A given name is something that your parents usually give you and call you by; it’s rarely changed during the life time. Instead, many people can take on other names, such as nicknames or pseudonyms in their daily life when they communicate with other people or friends. The question that rises is; why is that? Why do some people (e.g. Asians) take on nicknames and not use their given names? I have noticed that many people with Asian parents often take on two names; one from their own language (e.g. Chinese name) and one English sounding name. In some cases, if the child doesn’t “receive” a second name (English one) they may very much either choose one later on during their life or receive one from friends or teacher. Why does this happen? Why do some children receive an English sounding name when they enter school or mingling with new people?

The reason behind this can be many; one reason can that the child doesn’t want to be bullied in school because of their not-English-sounding name. Another reason can be that the name is too hard to pronounce and therefore receive an English-sounding name. Another reason, which can be considered as a big main reason to why many Asian people take on English sounding name, is because English is the most spoken language around the world.  Asian people may want to be more integrated in the world of business and therefore take an English-sounding name. E.g. can the name decide if you’re called to an interview or not, and the chances is better if you have an English name (see for example what names is most frequent at the higher positions within the companies).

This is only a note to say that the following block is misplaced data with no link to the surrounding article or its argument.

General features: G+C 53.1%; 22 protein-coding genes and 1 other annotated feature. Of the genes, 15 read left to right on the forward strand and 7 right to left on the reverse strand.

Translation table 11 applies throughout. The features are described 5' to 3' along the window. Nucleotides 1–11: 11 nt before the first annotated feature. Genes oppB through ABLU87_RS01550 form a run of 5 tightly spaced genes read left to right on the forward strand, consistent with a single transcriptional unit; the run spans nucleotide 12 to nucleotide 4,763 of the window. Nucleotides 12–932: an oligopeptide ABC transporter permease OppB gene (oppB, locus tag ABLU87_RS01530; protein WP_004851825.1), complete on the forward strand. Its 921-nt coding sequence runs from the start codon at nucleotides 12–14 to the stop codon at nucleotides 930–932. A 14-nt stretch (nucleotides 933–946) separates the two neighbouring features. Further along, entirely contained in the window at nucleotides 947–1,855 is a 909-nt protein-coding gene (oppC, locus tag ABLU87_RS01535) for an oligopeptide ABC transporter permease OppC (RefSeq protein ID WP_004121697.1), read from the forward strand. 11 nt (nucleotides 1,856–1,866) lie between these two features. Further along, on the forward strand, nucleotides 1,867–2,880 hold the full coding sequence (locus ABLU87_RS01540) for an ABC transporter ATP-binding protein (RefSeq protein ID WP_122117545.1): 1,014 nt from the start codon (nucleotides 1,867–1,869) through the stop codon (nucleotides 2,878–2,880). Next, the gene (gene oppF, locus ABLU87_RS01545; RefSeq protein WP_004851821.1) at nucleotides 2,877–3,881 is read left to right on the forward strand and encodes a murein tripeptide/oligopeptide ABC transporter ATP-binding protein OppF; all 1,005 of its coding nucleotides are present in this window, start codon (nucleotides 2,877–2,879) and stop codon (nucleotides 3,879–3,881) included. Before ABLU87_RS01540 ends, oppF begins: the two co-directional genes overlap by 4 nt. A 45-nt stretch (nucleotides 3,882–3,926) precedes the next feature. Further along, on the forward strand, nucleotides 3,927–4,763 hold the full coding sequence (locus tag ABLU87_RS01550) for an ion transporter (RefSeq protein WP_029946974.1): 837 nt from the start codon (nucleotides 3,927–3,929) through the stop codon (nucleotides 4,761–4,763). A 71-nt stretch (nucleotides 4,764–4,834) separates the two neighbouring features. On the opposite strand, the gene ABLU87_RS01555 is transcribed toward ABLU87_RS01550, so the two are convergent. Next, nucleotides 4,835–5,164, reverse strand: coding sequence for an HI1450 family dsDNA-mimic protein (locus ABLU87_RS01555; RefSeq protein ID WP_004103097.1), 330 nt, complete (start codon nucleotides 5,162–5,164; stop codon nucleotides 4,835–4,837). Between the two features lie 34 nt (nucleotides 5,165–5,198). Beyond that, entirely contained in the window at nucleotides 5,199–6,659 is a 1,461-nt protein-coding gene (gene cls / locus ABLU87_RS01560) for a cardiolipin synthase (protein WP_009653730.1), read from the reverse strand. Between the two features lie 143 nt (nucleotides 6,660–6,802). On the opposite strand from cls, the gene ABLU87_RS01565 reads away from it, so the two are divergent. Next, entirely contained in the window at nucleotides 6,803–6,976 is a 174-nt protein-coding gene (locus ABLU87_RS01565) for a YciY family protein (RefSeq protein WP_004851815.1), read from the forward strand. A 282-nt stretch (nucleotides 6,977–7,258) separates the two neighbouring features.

But, one thing I have noticed is that Asian children outside Asia are more likely to be given two names: one Asian name and one English name (or names that are common the host country, like in my family). The Asian name is often reserved to the family and relatives, which means it’s only used by the family when they speak to the children, while the English name is used by friends and colleagues. This may, as argued earlier, be because it’s usually much easier to pronounce English sounding names than Asian name. Or that the parents feels like the child should inherit two names, one from their home country and one from the country they’re living in.

The name can also be used to describe the identity, which also means that if one person has English name can be considered as more international person than a person with Asian name. For example, it’s easier to introduce yourself with an English name, since the listener may have it much more easily to pronounce the name than an Asian sounding name.

Another interesting thought is that this mainly applies to Asian people. While most foreigners use their given name, Asian people do the opposite when they enter a new country. This is also very visible in school or among new friends that doesn’t speak an Asian language.

The question is if this is a sign that the world is getting more international? Well, the world language is English, it’s the most widespread and spoken language around the world. And therefore many people have it easier to pronounce an English sounding name. But what would happen (or when it happens) if another language would surpass English? For example, Chinese, would the names in Europe and America be changed to the Chinese language when they’re studying or working abroad?